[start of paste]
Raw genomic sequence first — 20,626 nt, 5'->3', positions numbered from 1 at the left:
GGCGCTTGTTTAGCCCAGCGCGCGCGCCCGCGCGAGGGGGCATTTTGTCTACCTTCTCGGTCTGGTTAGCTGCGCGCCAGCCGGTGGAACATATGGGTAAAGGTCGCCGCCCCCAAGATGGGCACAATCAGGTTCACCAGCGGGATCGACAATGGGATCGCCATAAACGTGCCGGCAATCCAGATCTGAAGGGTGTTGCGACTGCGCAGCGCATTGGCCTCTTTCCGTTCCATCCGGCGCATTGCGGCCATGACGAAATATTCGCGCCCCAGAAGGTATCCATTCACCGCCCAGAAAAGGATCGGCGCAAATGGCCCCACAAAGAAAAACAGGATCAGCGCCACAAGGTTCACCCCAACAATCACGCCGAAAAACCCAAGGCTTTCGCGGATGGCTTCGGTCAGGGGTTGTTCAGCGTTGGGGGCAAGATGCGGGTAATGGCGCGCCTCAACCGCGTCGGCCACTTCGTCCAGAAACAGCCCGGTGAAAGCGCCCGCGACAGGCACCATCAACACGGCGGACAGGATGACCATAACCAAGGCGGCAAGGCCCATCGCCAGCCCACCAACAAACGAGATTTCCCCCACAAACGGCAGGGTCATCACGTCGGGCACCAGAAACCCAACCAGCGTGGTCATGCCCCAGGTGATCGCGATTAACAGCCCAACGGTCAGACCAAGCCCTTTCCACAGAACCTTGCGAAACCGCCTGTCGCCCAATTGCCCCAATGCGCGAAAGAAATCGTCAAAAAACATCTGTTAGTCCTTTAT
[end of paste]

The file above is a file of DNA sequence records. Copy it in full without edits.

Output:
Raw genomic sequence first — 20,626 nt, 5'->3', positions numbered from 1 at the left:
GGCGCTTGTTTAGCCCAGCGCGCGCGCCCGCGCGAGGGGGCATTTTGTCTACCTTCTCGGTCTGGTTAGCTGCGCGCCAGCCGGTGGAACATATGGGTAAAGGTCGCCGCCCCCAAGATGGGCACAATCAGGTTCACCAGCGGGATCGACAATGGGATCGCCATAAACGTGCCGGCAATCCAGATCTGAAGGGTGTTGCGACTGCGCAGCGCATTGGCCTCTTTCCGTTCCATCCGGCGCATTGCGGCCATGACGAAATATTCGCGCCCCAGAAGGTATCCATTCACCGCCCAGAAAAGGATCGGCGCAAATGGCCCCACAAAGAAAAACAGGATCAGCGCCACAAGGTTCACCCCAACAATCACGCCGAAAAACCCAAGGCTTTCGCGGATGGCTTCGGTCAGGGGTTGTTCAGCGTTGGGGGCAAGATGCGGGTAATGGCGCGCCTCAACCGCGTCGGCCACTTCGTCCAGAAACAGCCCGGTGAAAGCGCCCGCGACAGGCACCATCAACACGGCGGACAGGATGACCATAACCAAGGCGGCAAGGCCCATCGCCAGCCCACCAACAAACGAGATTTCCCCCACAAACGGCAGGGTCATCACGTCGGGCACCAGAAACCCAACCAGCGTGGTCATGCCCCAGGTGATCGCGATTAACAGCCCAACGGTCAGACCAAGCCCTTTCCACAGAACCTTGCGAAACCGCCTGTCGCCCAATTGCCCCAATGCGCGAAAGAAATCGTCAAAAAACATCTGTTAGTCCTTTAT